The computer performed miserably, no better than random guessing.

Then someone noticed, in the original training set, the 200 pictures with tanks were taken on a sunny day, then 200 pictures without tanks were taken on a cloudy day.
They weren’t detecting tanks, they were detecting weather.

I’m not sure what the original source is, I was told the story at a BMVA event, but this appears to be the favourite telling:

It’s a great tale about the mysteries of neural nets, but also a tangential reminder that in image processing, computer vs human perceptions can be entirely different. There’s a lot of enthusiasm for replicating human vision systems, but it’s not the only option.

Technocamps Beachlab 2014

Aberystwyth Technocamps Beachlab 3D Printing Minecraft

Photo by Arvid Parry Jones

On Saturday Aberystwyth University held an “Access All Areas” event; opening the university up to the general public. As with last year we worked together to combine it with the Technocamps beachlab.

Aberystwyth Technocamps Beachlab 3D Printing Minecraft

Last year I got to demonstrate our relatively new 3D printing and scanning setup. This year things weren’t as exciting owing to some broken kit, but it was still a good day nonetheless. The recent news regarding 3D printing of gun components has clearly led to a major increase in awareness (some good, some bad). In many ways it was better that the machines weren’t in use as I got to had some in depth discussion with a variety of people.

Beachlab 2014 Dalek Doris

Aberystwyth Technocamps Beachlab 3D Printing Minecraft

Aberystwyth Technocamps Beachlab 3D Printing Minecraft

Photo by Arvid Parry Jones

A Nasty Hack for Image Landing Pages

I saw this on the Aberystwyth Comp Sci facebook group: It’s a little example of embedding image data within a HTML pae, in a similar (but less pleasant) way to using data URIs for embedding images stored as base64 strings (see below). It’s a very hacky way to give direct-link (rather than inlin/hotlinked) users a page rather than the image alone.

I was intrigued so took a quick look at the source and replicated it.

I don’t see much practical use, it’s ugly and I wouldn’t rely on it, but it’s straightforward to replicate and as the page states, all the magic is done client side.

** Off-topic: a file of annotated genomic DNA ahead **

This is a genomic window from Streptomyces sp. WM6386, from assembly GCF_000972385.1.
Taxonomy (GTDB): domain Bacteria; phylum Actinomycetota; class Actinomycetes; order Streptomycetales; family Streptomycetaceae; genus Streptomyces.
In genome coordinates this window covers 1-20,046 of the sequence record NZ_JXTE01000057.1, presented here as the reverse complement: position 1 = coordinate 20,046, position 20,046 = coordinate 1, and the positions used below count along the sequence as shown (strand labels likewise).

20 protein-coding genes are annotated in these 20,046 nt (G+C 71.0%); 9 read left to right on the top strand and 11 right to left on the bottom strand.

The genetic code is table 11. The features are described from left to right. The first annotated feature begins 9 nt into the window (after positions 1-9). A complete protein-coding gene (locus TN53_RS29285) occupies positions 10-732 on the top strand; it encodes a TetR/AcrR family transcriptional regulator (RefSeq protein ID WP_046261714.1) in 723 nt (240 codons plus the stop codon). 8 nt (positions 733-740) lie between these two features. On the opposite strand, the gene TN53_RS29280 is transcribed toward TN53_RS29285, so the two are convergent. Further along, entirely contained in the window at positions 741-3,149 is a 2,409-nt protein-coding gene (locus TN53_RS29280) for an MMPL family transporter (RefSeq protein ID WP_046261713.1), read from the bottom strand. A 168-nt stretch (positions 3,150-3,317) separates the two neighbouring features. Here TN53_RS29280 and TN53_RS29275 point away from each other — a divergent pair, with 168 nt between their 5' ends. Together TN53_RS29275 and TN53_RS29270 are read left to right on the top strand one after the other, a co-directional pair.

Should work with most images (only tried with jpeg), the first few bytes (APP0 segment) go before the tag, that way it’s recognised as an image (we need to make the body hidden so that doesn’t show, then the page itself goes in the next few bytes – so we’re hoping the browser ignores these. Lastly we put the image data in an unclosed html comment. I suspect with a longer page we’d see the image becoming corrupt.

It even preserves exif.

So what’s the use? Well, you can use the same URL for the img src tags as you do for a landing page. But at the end of the day, you’re serving a corrupt page that shouldn’t work and can’t be relied upon.

It’s interesting, but the correct way to deal with hot linking, or image landing pages is to use mod_rewrite (in Apache). But at the end of the day, file extensions exist for a reason and you shouldn’t really be serving up binary data in such a messy manner anyway. There’s simply no point in forcefully redirecting users away from data like this; those that want it, will get it.

Here is an example of an image that can be copied and pasted directly as HTML. Many browsers recognise data URIs in which we can store data 9such as images as base64:

Where “XXXXXXXXXXXXXX” is the base64 string.

Base64 is a binary-to-text encoding mechanism that allows binary data to be transmitted as ASCII (a mere 127 printable characters) strings, when you see “MIME” referenced in relation to email, it’s about getting attachments added, and that’s how it works. Very roughly, encoding data as base64 (using fewer bits) increases size by a third.

Barebones Distance Function for pdist()

I had a bit of bother when adding my own distance function for use with Matlab’s knnsearch (and other functions). Surprisingly, custom functions aren’t discussed much and can be a bit troublesome the first time, so here’s the template I’m using from now on:


%Structure as specified by knnsearch.m:
% function D2 = DISTFUN(ZI, ZJ),
% taking as arguments a 1-by-N vector ZI
% containing a single row of X or Y, an
% M2-by-N matrix ZJ containing multiple
% rows of X or Y, and returning an
% M2-by-1 vector of distances D2, whose
% Jth element is the distance between the
% observations ZI and ZJ(J,:).

function [ L ] = distanceFunction(sample, models)
B = length(sample);

if size(models, 2)~= B
error('Mismatched vector lengths!');

model_count = size(models,1);
L = zeros(model_count, 1);

%compare the sample to each model
for m=1:model_count
model = models(m,:);
L(m) = 2.*(sum((sample.*log(sample+eps)) - (sample.*log(model+eps))));

I’ve left loops in for clarity, naturally, try and vectorise all that you can.

Also, eps is a useful function; it returns the distance to the next larger in magnitude floating point number. In most cases, you can take this to mean a really tiny number that prevents division by zero errors. A nasty but generally trustworthy trick.